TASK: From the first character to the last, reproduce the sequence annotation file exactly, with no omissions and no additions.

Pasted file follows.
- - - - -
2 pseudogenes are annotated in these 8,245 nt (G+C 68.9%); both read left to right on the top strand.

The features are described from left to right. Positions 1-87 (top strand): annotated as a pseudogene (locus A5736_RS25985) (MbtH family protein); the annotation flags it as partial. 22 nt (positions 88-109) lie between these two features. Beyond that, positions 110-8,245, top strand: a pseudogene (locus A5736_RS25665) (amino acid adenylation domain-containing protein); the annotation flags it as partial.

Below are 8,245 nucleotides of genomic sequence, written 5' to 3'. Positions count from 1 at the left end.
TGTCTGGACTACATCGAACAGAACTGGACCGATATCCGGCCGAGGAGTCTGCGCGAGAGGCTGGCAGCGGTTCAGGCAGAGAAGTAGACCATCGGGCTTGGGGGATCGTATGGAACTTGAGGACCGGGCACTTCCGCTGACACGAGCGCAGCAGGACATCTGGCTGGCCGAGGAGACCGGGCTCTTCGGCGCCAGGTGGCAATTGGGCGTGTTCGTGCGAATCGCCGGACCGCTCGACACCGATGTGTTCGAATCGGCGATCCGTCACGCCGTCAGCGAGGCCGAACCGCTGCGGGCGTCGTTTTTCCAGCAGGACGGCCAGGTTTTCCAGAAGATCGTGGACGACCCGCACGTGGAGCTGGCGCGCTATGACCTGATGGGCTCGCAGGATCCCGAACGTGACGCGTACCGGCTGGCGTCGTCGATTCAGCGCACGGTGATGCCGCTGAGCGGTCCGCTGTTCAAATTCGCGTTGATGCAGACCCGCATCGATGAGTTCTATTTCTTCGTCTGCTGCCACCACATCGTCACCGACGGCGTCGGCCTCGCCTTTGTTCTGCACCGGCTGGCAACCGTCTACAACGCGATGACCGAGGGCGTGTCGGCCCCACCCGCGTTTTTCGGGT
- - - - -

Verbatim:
2 pseudogenes are annotated in these 8,245 nt (G+C 68.9%); both read left to right on the top strand.

The features are described from left to right. Positions 1-87 (top strand): annotated as a pseudogene (locus A5736_RS25985) (MbtH family protein); the annotation flags it as partial. 22 nt (positions 88-109) lie between these two features. Beyond that, positions 110-8,245, top strand: a pseudogene (locus A5736_RS25665) (amino acid adenylation domain-containing protein); the annotation flags it as partial.

Below are 8,245 nucleotides of genomic sequence, written 5' to 3'. Positions count from 1 at the left end.
TGTCTGGACTACATCGAACAGAACTGGACCGATATCCGGCCGAGGAGTCTGCGCGAGAGGCTGGCAGCGGTTCAGGCAGAGAAGTAGACCATCGGGCTTGGGGGATCGTATGGAACTTGAGGACCGGGCACTTCCGCTGACACGAGCGCAGCAGGACATCTGGCTGGCCGAGGAGACCGGGCTCTTCGGCGCCAGGTGGCAATTGGGCGTGTTCGTGCGAATCGCCGGACCGCTCGACACCGATGTGTTCGAATCGGCGATCCGTCACGCCGTCAGCGAGGCCGAACCGCTGCGGGCGTCGTTTTTCCAGCAGGACGGCCAGGTTTTCCAGAAGATCGTGGACGACCCGCACGTGGAGCTGGCGCGCTATGACCTGATGGGCTCGCAGGATCCCGAACGTGACGCGTACCGGCTGGCGTCGTCGATTCAGCGCACGGTGATGCCGCTGAGCGGTCCGCTGTTCAAATTCGCGTTGATGCAGACCCGCATCGATGAGTTCTATTTCTTCGTCTGCTGCCACCACATCGTCACCGACGGCGTCGGCCTCGCCTTTGTTCTGCACCGGCTGGCAACCGTCTACAACGCGATGACCGAGGGCGTGTCGGCCCCACCCGCGTTTTTCGGGT